either reduce the cost of misdemeanors or let them help pay                    
for the debt.  He stressed that they were being convicted,                     
there was a cost and the citizens were paying for it.  He                      
apologized to the chair for speaking to an amendment that                      
had not been offered.  He gave as his reason that it had                       
become clear to him that the system was not remotely                           
starting to pay even a portion of what was being demanded of                   
the citizens.  He emphasized that he was trying to get those                   
people who were burdening society with these costs to pay                      
for a portion of their debt to society.  He stressed that                      
this was not a punishment but a revenue-generating                             
legislation.  Instead of giving them a permanent fund                          
dividend, let those funds be directed toward reducing the                      
parole/probation costs, he said.                                               
Senator Donley asked Senator Ward to refresh his memory of                     
the current requirements.  He thought that for a person                        
imprisoned for a felony then released; in the year they got                    
out and for one following year would not receive a permanent                   
fund dividend.  After that they would be eligible to receive                   
the dividends again. Senator Ward confirmed that, but said                     
that under this legislation, as long as they were on                           
probation or parole there was a cost to the state and they                     
would be liable to pay the equivalent of the PFD.                              
Senator Ward continued, restating much of his testimony.                       
Senator Pearce, for discussion purposes, moved for adoption                    
of Amendment #1 and asked Senator Ward to speak to that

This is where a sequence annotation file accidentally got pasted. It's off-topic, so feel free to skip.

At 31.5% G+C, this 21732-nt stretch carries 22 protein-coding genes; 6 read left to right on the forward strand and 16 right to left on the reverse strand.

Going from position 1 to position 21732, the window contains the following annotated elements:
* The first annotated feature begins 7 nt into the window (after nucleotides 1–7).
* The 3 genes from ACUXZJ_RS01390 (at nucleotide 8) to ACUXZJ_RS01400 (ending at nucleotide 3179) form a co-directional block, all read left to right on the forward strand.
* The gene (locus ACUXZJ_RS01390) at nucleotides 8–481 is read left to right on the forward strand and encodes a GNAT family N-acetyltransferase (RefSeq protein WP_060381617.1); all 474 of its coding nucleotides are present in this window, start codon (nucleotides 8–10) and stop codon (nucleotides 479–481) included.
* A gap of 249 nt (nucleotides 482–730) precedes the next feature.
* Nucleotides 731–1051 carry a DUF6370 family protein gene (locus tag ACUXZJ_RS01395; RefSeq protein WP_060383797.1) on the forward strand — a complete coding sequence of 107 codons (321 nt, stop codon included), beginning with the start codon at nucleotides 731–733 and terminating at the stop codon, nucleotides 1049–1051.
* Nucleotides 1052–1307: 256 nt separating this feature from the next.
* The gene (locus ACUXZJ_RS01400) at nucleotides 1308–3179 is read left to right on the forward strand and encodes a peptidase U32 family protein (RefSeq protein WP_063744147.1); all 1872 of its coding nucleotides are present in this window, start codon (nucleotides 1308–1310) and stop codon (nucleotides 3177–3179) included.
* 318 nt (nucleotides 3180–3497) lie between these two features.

amendment.  Senator Adams objected to the motion so the                        
committee could get an explanation from the sponsor.                           
Senator Ward started speaking to a different amendment,                        
which had not yet been offered.  After he was corrected, he                    
directed CRAIG JOHNSON from his office to speak to Amendment                   
Mr. Johnson explained that the amendment was initially                         
introduced in the Senate Judiciary Committee at the request                    
of the Permanent Fund Division.  The Legislative Affairs                       
Agency's Legal Services' staff had concerns with the word                      
"except" and it was their belief that when language said                       
"except for number eight in prior state agencies", the                         
Department of Corrections was a state agency.  In their                        
interpretation, that eliminated DOC's ability to collect                       
money under this law.  Therefore this amendment was offered                    
to correct Section 8.  He explained that this was just a                       
housekeeping amendment.                                                        
Senator Adams requested that the new language be read in                       
full, incorporating the changes from the amendment.  Mr.                       
Johnson obliged, reading, "A dept owed by an eligible                          
individual to the agency of the state, unless the dept is                      
contested and appeal is pending or the time of limited                         
filing of appeal is not expired, other than for a fee under                    
8 of this subsection."                                                         
Senator Adams understood the change would read "...a dept                      
other than...owed by an individual".  He asked to have that                    
explained to him.  Mr. Johnson replied that his                                
understanding, the word dept was not in there.  Senator                        
Donley attempted to clarify that this was the section that                     
referred to the fee exemption.  He asked if it was the                         
sponsor's intent to make this a case where the exemption was                   
not available.  Senator Ward said no, and read the changes